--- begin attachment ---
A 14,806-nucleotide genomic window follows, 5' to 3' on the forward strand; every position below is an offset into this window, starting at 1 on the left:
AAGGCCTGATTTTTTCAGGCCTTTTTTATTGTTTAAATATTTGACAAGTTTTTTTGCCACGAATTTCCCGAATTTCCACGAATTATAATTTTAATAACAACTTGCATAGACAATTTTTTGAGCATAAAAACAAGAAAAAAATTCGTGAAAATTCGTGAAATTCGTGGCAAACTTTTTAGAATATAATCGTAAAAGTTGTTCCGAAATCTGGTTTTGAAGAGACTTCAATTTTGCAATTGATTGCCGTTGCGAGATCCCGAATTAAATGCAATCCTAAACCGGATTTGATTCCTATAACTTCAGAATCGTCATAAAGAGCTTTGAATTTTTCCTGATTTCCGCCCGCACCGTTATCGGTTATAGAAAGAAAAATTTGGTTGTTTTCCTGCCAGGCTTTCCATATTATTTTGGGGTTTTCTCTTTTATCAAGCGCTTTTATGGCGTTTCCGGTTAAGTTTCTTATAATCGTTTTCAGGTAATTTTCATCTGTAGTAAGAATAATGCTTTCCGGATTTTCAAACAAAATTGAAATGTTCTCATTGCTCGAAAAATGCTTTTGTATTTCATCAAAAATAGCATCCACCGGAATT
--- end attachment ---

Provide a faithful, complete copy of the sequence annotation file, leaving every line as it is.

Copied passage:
A 14,806-nucleotide genomic window follows, 5' to 3' on the forward strand; every position below is an offset into this window, starting at 1 on the left:
AAGGCCTGATTTTTTCAGGCCTTTTTTATTGTTTAAATATTTGACAAGTTTTTTTGCCACGAATTTCCCGAATTTCCACGAATTATAATTTTAATAACAACTTGCATAGACAATTTTTTGAGCATAAAAACAAGAAAAAAATTCGTGAAAATTCGTGAAATTCGTGGCAAACTTTTTAGAATATAATCGTAAAAGTTGTTCCGAAATCTGGTTTTGAAGAGACTTCAATTTTGCAATTGATTGCCGTTGCGAGATCCCGAATTAAATGCAATCCTAAACCGGATTTGATTCCTATAACTTCAGAATCGTCATAAAGAGCTTTGAATTTTTCCTGATTTCCGCCCGCACCGTTATCGGTTATAGAAAGAAAAATTTGGTTGTTTTCCTGCCAGGCTTTCCATATTATTTTGGGGTTTTCTCTTTTATCAAGCGCTTTTATGGCGTTTCCGGTTAAGTTTCTTATAATCGTTTTCAGGTAATTTTCATCTGTAGTAAGAATAATGCTTTCCGGATTTTCAAACAAAATTGAAATGTTCTCATTGCTCGAAAAATGCTTTTGTATTTCATCAAAAATAGCATCCACCGGAATT